(20) America “must not only radically readjust its attitude toward” blacks; it “must incorporate in its planning some compensatory compensation [“Affirmative Action”] from the handicaps [blacks] inherited from the past.”
(21) What’s necessary for combating poverty is “a broad-based and gigantic Bill of Rights for the Disadvantaged, our veterans of the long siege of denial.”
(22) Because America was “born in genocide,” “racial hatred,” and “racial supremacy,” nothing less than “a reconstruction of the entire society, a revolution of values” is demanded. After all, “a nation that put as many Japanese in a concentration camp as” America did during World War II will think nothing of putting “black people in a concentration camp” as well.
(23) America needs a “revolution of values”—i.e. “socialism.”
(24) The Civil Rights Act of 1964 and the Voting Rights Act of 1965 were “at best surface changes.” Only a “redistribution of economic power” could rectify the injustices inherent in “the system” of “capitalism.”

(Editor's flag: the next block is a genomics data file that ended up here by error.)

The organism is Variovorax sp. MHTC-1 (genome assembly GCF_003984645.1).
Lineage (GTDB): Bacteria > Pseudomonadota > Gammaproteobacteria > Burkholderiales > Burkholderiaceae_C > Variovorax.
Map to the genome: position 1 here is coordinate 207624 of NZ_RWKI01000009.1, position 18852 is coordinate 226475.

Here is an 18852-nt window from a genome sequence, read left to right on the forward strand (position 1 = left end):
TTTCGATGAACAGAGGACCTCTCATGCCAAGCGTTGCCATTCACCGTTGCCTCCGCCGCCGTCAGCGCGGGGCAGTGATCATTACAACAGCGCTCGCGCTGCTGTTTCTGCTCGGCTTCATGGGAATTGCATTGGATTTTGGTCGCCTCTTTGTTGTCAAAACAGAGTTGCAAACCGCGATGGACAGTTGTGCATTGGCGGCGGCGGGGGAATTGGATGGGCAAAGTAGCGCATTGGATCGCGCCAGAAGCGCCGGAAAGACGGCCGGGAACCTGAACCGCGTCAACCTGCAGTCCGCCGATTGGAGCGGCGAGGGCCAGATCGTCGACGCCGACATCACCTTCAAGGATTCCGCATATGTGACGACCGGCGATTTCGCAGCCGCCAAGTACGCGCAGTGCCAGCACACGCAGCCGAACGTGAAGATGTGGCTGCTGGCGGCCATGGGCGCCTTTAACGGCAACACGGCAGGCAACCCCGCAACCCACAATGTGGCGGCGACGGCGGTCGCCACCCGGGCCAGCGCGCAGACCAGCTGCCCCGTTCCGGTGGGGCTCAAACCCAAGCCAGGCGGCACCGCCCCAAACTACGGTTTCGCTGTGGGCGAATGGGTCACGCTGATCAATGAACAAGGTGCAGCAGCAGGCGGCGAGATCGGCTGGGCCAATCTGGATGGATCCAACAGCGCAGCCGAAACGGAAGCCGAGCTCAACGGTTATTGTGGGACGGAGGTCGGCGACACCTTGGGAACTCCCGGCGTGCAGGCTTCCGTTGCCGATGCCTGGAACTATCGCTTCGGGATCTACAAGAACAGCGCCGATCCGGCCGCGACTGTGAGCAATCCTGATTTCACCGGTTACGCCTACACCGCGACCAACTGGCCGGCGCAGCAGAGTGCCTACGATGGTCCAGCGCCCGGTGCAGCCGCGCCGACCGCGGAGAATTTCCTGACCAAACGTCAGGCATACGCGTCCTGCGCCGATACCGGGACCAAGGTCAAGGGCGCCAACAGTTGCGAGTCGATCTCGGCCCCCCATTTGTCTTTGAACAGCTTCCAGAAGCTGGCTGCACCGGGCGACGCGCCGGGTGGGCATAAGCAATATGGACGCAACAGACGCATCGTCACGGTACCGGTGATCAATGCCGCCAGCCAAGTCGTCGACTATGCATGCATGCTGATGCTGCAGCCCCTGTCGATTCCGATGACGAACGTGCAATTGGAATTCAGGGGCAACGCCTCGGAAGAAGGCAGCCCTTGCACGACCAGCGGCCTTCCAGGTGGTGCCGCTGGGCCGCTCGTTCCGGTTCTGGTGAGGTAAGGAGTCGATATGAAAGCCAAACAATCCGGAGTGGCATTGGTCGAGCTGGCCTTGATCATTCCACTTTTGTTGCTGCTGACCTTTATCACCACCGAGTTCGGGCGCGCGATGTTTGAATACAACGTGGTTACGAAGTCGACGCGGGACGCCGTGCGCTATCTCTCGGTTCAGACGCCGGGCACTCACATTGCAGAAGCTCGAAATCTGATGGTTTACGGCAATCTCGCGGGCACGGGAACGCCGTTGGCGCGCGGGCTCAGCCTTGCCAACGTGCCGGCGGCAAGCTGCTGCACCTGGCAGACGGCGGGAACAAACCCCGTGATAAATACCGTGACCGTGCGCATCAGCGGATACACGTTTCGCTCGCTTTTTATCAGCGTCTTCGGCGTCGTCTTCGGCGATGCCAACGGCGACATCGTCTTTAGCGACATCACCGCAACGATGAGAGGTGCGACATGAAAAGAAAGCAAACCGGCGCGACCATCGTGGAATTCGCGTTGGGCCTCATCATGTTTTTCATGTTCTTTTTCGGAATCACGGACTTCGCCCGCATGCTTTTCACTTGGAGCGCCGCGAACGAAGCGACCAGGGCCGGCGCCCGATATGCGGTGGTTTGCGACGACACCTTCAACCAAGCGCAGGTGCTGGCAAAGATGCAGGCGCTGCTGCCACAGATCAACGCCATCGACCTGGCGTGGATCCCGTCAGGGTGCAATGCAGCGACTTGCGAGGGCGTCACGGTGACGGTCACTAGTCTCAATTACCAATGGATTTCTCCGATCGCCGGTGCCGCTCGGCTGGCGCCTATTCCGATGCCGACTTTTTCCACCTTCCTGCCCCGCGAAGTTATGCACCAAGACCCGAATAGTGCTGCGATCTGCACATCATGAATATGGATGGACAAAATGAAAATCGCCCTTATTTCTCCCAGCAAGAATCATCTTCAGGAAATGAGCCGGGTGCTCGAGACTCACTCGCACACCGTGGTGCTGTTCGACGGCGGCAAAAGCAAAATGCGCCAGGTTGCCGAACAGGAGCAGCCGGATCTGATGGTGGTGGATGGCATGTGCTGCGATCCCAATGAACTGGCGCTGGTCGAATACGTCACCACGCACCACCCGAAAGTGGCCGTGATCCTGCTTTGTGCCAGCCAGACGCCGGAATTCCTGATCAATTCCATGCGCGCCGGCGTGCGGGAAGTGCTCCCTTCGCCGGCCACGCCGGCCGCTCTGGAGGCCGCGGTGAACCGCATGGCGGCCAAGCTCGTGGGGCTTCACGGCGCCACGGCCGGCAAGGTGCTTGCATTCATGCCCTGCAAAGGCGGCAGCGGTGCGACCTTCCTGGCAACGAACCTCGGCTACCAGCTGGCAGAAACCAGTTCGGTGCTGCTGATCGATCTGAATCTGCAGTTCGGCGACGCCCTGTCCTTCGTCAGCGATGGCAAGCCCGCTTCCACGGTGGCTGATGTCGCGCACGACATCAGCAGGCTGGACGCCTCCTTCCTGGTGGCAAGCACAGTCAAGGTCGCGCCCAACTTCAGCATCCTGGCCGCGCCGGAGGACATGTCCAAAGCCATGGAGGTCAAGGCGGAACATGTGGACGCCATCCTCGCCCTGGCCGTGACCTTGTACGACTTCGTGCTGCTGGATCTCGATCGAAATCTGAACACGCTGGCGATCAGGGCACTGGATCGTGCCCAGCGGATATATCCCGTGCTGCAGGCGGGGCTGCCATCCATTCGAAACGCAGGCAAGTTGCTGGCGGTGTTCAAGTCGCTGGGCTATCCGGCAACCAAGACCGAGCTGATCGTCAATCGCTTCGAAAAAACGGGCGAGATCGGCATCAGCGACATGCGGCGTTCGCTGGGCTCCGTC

(25) The Vietnam War was “senseless,” “unjust,” and “racist [.]” In truth, it is America that is “the greatest purveyor of violence in the world today [.]”
*Bonus Question: Which of the foregoing famous African-Americans said this about Ronald Reagan?
That a one-time “Hollywood performer” who lacked “distinction even as an actor” could “become a leading war hawk candidate for the presidency” had to have been due to a most “melancholy turn of events [.]” In fact, “only the irrationalities induced by a war psychosis” could explain it.
If you selected “(f),” Martin Luther King, Jr., as your answer to ALL these questions, then you achieved a perfect score! That’s right: Though some word tenses were changed so as not to date the quotation in question and give away the answer, the hard truth of the matter is that, contrary to what contemporary “conservative” commentators [in the GOP and on Fox News] would have you believe, King was obviously about as much of a conservative, to say nothing of a “Reagan conservative,” as any of the other famous black Americans mentioned at the beginning of this article. His statements, in fact, reveal a man of the hard left, and certainly to the left of Barack Obama. “The truth,” as Friedrich Nietzsche so simply, yet powerfully, put it, “is hard.” [Dr. Jack Kerwick, February 2015, http://www.beliefnet.com/columnists/attheintersectionoffaithandculture/2015/02/a-pop-quiz-for-african-american-history-month.html]